You’ve heard of the iPhone and the iPod, but what about the iButton?

It’s a data recorder that looks like a watch battery, and there’s one collecting temperature data on the seafloor of Howe Sound right at this moment. The iButton is protected by a weighted housing of PVC pipes. The “temperature logger” was designed by Glen Dennison, a local citizen scientist who is using this technology to collect temperature data near vulnerable sponge reefs.

The iButton (right) and its protective casing.

The iButton (right) and its protective casing.

The iButton collects temperature data every hour in an area of cold-water upwelling at one side of a glass sponge reef. It’s currently resting at about 12 metres (40 feet) and will be left there for a couple of months.

Once Vancouver Aquarium Marine Science Centre researchers download the info, they will have baseline data they can refer to as conditions change. The temperatures on this side of the reef will be compared to the other side, which doesn’t see any cold-water upwelling. These data will be important to monitor animal health and biodiversity changes in an ocean we know is warming.

The temperature logger is weighted down by rocks.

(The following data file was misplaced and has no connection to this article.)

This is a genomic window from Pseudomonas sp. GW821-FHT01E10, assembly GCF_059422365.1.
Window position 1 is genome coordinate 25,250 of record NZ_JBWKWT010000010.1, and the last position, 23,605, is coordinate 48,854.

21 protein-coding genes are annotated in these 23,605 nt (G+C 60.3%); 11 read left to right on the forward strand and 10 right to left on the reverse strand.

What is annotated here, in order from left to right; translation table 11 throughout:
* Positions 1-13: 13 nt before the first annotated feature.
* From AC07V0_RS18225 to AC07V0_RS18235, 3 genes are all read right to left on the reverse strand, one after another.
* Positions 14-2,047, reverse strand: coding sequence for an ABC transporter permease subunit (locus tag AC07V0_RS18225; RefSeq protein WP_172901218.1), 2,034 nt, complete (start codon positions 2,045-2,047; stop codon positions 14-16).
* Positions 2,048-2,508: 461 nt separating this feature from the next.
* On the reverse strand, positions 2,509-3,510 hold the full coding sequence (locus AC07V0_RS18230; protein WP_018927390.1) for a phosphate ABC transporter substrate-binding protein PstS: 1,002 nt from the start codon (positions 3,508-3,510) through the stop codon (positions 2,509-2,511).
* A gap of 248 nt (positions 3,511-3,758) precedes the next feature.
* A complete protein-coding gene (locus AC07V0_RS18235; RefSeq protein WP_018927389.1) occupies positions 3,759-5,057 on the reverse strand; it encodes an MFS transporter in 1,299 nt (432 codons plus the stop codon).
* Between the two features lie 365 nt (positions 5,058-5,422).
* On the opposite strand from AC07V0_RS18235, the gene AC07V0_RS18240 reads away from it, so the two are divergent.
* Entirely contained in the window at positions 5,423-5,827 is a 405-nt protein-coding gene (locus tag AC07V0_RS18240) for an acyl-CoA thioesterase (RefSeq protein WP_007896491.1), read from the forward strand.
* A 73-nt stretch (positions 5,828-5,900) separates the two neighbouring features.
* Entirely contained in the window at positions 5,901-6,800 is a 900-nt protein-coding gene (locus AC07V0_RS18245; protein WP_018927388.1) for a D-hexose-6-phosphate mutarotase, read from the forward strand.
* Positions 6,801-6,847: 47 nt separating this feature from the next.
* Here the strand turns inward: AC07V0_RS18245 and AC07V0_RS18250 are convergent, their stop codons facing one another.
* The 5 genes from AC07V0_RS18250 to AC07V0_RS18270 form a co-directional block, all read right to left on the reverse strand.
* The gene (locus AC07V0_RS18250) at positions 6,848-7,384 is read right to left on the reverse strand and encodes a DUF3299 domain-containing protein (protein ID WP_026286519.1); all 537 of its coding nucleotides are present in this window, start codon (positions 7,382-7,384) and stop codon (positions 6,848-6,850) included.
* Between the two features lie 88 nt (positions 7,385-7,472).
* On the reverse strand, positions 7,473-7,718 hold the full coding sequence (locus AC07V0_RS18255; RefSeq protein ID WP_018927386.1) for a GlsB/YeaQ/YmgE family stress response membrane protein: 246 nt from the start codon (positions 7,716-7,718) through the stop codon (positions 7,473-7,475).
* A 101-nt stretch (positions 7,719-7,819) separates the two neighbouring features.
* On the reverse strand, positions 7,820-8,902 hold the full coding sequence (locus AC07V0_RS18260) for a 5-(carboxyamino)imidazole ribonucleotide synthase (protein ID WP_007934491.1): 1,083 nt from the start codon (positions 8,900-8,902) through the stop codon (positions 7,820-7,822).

The temperature logger is weighted down by rocks.

Laura Borden, an Aquarium research analyst, says the information collected from Howe Sound is especially important. “It’s a fjord and it’s really unique,” she said. “There’s a great freshwater influence because of the mountain run-off and the Squamish River.”

While Aquarium researchers collect oceanographic data they also continue to monitor biodiversity, most notably rockfishes and lingcod.

The oceans are changing – this much we know – but without baseline data, we can’t understand by how much. Jessica Schultz, research coordinator and Laura’s colleague,  sums it up by saying, “We don’t even know the basics of the ocean yet.”

Written by Karen Horak, writer-editor, content and digital experience at the Vancouver Aquarium.

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